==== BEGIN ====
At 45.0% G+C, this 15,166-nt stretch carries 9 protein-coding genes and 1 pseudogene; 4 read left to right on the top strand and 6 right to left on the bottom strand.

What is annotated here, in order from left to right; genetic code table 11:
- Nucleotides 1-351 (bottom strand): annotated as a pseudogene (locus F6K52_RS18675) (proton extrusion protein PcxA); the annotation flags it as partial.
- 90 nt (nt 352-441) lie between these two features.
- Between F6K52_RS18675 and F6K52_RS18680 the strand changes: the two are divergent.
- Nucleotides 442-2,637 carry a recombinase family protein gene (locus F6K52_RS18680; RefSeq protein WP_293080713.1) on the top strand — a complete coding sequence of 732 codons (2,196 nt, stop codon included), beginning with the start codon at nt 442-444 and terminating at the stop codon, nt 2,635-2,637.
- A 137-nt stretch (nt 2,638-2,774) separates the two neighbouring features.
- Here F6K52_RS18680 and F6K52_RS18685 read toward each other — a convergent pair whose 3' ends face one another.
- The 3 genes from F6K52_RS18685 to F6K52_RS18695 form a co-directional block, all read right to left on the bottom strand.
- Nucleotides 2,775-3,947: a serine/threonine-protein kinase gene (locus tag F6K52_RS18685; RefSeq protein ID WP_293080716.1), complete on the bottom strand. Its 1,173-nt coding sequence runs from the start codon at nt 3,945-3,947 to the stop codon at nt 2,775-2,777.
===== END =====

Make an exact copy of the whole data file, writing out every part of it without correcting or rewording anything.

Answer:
At 45.0% G+C, this 15,166-nt stretch carries 9 protein-coding genes and 1 pseudogene; 4 read left to right on the top strand and 6 right to left on the bottom strand.

What is annotated here, in order from left to right; genetic code table 11:
- Nucleotides 1-351 (bottom strand): annotated as a pseudogene (locus F6K52_RS18675) (proton extrusion protein PcxA); the annotation flags it as partial.
- 90 nt (nt 352-441) lie between these two features.
- Between F6K52_RS18675 and F6K52_RS18680 the strand changes: the two are divergent.
- Nucleotides 442-2,637 carry a recombinase family protein gene (locus F6K52_RS18680; RefSeq protein WP_293080713.1) on the top strand — a complete coding sequence of 732 codons (2,196 nt, stop codon included), beginning with the start codon at nt 442-444 and terminating at the stop codon, nt 2,635-2,637.
- A 137-nt stretch (nt 2,638-2,774) separates the two neighbouring features.
- Here F6K52_RS18680 and F6K52_RS18685 read toward each other — a convergent pair whose 3' ends face one another.
- The 3 genes from F6K52_RS18685 to F6K52_RS18695 form a co-directional block, all read right to left on the bottom strand.
- Nucleotides 2,775-3,947: a serine/threonine-protein kinase gene (locus tag F6K52_RS18685; RefSeq protein ID WP_293080716.1), complete on the bottom strand. Its 1,173-nt coding sequence runs from the start codon at nt 3,945-3,947 to the stop codon at nt 2,775-2,777.